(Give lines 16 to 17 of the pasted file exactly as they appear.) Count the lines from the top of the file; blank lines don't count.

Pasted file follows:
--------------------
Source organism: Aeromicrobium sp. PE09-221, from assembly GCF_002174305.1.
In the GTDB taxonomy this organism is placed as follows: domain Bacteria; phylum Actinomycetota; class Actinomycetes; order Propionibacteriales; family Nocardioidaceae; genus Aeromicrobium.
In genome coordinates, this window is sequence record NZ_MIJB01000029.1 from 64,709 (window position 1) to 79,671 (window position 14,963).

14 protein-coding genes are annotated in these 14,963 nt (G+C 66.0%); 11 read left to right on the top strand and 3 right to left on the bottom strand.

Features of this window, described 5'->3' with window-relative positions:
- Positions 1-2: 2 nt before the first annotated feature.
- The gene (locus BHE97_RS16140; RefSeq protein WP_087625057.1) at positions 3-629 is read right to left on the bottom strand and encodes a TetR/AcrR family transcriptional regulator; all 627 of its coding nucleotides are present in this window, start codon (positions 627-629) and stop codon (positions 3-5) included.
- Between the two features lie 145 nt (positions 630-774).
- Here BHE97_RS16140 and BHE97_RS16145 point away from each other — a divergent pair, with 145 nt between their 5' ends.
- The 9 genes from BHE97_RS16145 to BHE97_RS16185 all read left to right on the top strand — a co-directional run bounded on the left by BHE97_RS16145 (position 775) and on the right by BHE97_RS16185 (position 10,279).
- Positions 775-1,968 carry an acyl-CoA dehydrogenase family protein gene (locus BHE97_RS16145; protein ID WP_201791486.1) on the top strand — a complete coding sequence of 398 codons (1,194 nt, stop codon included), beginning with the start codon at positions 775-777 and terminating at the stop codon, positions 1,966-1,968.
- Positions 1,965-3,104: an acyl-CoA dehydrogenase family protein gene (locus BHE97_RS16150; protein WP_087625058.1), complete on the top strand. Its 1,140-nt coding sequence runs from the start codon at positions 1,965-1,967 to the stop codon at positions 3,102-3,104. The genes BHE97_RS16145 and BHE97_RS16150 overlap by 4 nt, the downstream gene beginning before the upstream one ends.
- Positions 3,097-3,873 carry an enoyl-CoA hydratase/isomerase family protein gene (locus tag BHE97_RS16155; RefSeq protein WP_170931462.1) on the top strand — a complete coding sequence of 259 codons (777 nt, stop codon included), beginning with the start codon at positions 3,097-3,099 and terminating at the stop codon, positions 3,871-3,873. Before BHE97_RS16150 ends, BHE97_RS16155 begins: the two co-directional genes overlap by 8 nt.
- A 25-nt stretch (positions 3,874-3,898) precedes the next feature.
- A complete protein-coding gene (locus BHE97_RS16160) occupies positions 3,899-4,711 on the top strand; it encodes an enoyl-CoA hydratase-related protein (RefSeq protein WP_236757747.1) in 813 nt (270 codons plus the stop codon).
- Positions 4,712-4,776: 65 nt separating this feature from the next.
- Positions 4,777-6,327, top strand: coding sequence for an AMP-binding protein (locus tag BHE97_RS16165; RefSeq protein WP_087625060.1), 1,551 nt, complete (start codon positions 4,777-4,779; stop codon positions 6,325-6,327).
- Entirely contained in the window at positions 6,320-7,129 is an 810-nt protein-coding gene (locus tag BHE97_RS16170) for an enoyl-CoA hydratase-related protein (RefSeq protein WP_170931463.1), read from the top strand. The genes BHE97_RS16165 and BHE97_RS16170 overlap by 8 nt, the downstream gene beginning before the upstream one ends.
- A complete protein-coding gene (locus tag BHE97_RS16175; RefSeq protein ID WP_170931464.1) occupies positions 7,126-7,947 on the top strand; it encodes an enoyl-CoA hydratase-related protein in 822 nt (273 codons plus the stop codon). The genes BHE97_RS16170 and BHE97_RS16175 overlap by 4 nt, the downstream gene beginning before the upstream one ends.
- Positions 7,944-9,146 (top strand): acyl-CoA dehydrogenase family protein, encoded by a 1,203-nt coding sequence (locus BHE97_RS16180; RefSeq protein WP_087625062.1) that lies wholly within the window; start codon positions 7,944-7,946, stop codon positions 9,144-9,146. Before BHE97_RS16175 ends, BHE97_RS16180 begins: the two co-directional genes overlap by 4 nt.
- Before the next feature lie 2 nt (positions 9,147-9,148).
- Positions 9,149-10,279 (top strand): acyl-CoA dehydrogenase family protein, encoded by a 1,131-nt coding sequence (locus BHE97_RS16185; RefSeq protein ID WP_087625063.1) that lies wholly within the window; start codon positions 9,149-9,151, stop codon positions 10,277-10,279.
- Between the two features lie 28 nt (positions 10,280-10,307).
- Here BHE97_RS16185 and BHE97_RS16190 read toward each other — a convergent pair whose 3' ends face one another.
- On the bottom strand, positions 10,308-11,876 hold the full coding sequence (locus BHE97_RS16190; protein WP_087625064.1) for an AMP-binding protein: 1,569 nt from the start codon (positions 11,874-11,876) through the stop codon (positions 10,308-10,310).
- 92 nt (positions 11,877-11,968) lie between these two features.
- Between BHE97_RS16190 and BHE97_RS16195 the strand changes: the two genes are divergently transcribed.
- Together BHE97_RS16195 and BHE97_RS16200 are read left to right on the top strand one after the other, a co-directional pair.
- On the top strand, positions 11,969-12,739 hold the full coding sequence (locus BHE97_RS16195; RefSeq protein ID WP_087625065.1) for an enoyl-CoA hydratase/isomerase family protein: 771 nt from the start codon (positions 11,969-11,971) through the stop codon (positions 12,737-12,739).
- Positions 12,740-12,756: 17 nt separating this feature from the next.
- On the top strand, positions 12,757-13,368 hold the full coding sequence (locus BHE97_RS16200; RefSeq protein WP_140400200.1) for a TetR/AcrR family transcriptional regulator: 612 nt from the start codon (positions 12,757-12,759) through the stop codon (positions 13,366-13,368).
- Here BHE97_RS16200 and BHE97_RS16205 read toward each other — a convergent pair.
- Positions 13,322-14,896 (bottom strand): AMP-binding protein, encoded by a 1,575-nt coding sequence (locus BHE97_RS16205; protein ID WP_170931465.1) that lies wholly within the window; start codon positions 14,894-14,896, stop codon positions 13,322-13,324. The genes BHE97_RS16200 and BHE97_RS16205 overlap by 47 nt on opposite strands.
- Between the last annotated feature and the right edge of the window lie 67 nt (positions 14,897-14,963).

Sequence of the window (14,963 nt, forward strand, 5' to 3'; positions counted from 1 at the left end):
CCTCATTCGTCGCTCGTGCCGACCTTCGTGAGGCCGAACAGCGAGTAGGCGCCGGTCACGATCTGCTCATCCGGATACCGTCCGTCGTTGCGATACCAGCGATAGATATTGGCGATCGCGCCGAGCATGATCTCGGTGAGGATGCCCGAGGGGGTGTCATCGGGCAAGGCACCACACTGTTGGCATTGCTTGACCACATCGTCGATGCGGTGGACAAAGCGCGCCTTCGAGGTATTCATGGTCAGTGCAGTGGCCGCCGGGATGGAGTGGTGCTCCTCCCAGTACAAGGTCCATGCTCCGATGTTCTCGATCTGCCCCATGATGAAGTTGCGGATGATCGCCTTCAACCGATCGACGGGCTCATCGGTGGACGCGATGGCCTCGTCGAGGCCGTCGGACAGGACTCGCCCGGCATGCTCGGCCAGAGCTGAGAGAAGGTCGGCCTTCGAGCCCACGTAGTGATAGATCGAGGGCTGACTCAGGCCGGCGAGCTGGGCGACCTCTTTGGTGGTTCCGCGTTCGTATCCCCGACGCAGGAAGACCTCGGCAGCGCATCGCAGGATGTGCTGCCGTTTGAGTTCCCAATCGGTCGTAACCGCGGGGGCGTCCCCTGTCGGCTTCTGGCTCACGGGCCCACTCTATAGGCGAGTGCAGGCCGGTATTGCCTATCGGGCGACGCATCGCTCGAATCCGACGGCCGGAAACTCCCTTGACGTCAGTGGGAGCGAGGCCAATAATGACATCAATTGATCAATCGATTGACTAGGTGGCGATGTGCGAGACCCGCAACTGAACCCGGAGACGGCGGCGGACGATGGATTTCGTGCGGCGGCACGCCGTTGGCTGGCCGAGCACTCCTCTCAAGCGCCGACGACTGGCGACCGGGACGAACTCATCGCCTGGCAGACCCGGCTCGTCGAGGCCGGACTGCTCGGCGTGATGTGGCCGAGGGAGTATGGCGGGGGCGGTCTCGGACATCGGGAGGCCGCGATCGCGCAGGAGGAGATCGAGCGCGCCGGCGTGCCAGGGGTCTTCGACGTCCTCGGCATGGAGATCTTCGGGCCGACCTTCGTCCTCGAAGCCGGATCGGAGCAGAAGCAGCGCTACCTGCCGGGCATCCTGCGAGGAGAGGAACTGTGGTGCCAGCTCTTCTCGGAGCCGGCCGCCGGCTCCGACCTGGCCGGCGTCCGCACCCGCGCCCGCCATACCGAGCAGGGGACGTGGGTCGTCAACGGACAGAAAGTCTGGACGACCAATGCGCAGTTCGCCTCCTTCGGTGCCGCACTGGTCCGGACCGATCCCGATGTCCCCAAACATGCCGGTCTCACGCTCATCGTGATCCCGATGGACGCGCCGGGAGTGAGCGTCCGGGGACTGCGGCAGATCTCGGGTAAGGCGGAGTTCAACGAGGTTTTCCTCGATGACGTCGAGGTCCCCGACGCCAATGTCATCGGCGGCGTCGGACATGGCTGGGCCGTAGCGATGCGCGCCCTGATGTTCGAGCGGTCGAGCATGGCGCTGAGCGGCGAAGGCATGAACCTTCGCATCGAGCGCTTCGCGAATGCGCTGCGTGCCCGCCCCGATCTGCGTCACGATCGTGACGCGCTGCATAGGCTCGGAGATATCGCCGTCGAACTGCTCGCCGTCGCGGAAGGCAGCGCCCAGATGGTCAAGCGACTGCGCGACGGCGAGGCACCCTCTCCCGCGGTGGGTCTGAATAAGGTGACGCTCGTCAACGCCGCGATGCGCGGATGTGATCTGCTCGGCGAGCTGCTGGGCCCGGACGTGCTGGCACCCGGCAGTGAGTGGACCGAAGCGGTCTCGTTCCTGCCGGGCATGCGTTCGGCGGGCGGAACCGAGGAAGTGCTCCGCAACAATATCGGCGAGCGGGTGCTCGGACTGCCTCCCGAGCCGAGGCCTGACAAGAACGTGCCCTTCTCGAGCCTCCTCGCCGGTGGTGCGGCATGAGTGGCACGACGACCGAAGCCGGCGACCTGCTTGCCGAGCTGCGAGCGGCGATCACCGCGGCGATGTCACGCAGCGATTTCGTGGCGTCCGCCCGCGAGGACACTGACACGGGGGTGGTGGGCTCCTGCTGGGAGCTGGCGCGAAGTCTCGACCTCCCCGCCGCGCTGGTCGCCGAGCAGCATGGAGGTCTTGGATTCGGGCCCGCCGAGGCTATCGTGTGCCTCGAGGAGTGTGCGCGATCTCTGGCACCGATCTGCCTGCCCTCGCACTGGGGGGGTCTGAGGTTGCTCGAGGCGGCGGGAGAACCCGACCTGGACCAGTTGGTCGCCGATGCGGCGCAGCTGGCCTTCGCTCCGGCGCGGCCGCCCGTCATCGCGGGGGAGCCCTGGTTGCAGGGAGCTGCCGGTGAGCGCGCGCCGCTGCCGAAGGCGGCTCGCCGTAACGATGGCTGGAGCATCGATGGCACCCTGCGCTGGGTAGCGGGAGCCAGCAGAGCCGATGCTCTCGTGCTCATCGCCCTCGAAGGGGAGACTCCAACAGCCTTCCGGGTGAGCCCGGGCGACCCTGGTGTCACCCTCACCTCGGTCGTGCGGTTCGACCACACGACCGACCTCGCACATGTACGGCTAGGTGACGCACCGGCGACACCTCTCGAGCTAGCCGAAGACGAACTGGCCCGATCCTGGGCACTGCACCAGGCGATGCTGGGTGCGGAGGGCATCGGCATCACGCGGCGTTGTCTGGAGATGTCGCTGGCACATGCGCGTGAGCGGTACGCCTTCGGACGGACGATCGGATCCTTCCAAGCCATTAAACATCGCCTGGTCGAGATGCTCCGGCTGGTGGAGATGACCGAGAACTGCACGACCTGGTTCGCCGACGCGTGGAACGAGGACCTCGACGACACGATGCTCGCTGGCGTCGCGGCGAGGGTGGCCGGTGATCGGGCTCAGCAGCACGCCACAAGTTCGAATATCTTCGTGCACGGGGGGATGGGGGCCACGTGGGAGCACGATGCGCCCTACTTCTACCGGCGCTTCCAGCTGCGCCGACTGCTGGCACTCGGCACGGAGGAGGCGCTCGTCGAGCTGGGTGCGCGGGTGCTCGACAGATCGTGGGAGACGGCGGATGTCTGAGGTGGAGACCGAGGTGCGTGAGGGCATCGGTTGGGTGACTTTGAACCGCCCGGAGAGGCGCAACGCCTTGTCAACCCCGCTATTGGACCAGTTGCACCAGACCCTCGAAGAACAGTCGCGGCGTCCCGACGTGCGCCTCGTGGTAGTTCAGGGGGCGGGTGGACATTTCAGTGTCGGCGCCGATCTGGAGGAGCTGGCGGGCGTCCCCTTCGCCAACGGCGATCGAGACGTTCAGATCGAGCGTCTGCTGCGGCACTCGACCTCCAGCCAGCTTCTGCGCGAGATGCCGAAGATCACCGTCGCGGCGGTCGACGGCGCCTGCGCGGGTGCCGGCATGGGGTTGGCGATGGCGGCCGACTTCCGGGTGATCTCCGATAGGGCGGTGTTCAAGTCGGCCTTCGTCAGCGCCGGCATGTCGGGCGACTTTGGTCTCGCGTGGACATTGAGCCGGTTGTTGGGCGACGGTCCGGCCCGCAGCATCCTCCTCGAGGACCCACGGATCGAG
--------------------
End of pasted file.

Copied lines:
- Positions 4,712-4,776: 65 nt separating this feature from the next.
- Positions 4,777-6,327, top strand: coding sequence for an AMP-binding protein (locus tag BHE97_RS16165; RefSeq protein WP_087625060.1), 1,551 nt, complete (start codon positions 4,777-4,779; stop codon positions 6,325-6,327).